Sher told us about the small cluster of families in a village called Sangla and, asked if we would go. So again we climbed upon our trusted rides (Autumn and I) and rode for over two hrs up, up, up – rounds and around- down around and down around again into the hills. I can’t express to you unless you have ever ridden in a 4

Going to Sangla!

Going to Sangla!

wheeler on rugged roads what it was like. And can I say again- DUST!! And slippery mud and slippery rocky mud! Needless to say my legs were exhausted from holding on and Autumn and I walked a few times as declines looked too rugged to be a passenger! We finally parked under some trees in a bend in the road and began a gradual walk up and down to the village, which was perched on the side of a tip of a hill. A very small place with extremely poor people who are day laborers and of a low caste here in Nepal. Being low caste, they have little future for anything but labor type work. The children and families were so excited for us to come. Autumn did another health awareness on washing hands and Sher gave the message of Hope. We again distributed bags of rice (which had been brought up earlier by others) and made our way home again. One woman was very interested in what Sher had to say…we pray for her and the others. Children were sweet and came to be less afraid as we left.

A child in Sangla

A child in Sangla

The next day, I spent a few hours at Orchid Garden, a wonderful place for children to grow and learn. Bina takes care of the lowest of the low caste children for free while many of the parents crack rocks all day long for a living. She is wonderful as is her program. She directed me to her kitchen and her husband and I had lunch and chatted about the future. When people do well for others in Nepal often the rent on the establishment goes up 15% a year which has happened with Bina. She hopes to buy land in the near future but we as we spoke I realized this would be in the hundreds of thousands of dollars to accomplish. I am praying for her. I will revisit at the end of this trip to see what I can do for her as we have in the past.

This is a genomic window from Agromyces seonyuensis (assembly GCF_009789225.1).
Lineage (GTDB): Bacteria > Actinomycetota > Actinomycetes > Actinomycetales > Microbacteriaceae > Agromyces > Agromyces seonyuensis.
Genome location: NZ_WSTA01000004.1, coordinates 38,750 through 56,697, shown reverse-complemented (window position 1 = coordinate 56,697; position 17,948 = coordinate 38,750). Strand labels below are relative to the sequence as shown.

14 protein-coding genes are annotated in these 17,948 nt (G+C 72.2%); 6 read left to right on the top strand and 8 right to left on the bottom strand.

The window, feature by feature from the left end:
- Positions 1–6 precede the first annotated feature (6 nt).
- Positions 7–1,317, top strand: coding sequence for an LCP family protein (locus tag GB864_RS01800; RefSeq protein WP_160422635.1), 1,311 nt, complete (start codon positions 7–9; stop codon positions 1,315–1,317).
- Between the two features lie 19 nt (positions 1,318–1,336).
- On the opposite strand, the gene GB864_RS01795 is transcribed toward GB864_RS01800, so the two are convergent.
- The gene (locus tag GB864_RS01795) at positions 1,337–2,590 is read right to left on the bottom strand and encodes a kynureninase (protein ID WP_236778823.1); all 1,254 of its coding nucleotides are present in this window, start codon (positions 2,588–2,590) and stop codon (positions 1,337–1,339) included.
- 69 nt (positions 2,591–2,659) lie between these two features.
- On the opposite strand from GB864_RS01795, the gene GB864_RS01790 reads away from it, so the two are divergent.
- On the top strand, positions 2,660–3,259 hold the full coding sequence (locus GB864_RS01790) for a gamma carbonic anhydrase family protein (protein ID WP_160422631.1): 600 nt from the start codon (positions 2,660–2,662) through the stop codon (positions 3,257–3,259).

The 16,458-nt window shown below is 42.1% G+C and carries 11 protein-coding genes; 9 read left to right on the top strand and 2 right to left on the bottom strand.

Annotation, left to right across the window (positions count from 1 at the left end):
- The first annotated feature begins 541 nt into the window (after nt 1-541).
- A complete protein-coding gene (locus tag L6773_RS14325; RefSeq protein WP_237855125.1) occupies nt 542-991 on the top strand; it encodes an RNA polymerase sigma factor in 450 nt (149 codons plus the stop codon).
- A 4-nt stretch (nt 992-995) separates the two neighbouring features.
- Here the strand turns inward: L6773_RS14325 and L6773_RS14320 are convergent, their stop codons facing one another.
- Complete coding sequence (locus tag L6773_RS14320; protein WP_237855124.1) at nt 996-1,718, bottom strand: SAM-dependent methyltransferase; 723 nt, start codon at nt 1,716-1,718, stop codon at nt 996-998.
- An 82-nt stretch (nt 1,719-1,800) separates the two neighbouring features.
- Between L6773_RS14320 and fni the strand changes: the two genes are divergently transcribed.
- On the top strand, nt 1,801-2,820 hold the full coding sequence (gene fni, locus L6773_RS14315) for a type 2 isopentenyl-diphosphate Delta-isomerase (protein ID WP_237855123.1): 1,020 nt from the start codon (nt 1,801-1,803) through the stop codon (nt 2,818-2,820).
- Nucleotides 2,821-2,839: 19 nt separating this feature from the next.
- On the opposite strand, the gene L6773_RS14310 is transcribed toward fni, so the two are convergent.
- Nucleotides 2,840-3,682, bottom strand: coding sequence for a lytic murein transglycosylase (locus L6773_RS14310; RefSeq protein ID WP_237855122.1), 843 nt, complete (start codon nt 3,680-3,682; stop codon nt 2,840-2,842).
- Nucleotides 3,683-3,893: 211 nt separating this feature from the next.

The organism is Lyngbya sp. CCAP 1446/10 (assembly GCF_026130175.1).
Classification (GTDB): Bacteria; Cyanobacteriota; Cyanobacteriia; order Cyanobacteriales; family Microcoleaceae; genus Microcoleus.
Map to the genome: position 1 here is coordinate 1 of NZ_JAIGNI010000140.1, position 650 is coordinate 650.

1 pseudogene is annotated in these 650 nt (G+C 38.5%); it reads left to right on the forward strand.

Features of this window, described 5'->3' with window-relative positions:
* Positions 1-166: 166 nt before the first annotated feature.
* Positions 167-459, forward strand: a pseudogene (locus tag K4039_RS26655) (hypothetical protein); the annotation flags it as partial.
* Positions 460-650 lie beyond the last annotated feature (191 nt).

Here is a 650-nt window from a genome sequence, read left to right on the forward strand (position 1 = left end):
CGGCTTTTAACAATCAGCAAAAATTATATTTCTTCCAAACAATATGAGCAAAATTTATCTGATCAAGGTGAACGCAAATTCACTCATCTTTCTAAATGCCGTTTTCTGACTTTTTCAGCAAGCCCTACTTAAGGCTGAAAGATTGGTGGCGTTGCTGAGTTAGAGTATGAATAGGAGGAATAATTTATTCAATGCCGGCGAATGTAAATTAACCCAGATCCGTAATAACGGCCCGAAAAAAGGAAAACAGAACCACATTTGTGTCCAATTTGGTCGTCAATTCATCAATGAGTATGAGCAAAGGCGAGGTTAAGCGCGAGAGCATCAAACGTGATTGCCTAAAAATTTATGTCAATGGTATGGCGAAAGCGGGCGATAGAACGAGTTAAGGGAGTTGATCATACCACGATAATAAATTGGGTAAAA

Saturday is church. I went to meet with people I have known for years. Rajan Thebe started this church in 1998, I believe. Familiar faces were there. I did a short testimony about God’s faithfulness in our lives (Romans 8:28) and that his time is not in our thoughts of time. There was a South African group that came and sang and danced (this is a tiny church) and it was wonderful and of course I danced too. The minister now lives with his family in Lalipur and is from the Baptist Church. Great service from Matthew on praying – what it is and what it is not. So wonderful. Many hugs and blessings, great music (even if I could not understand the words).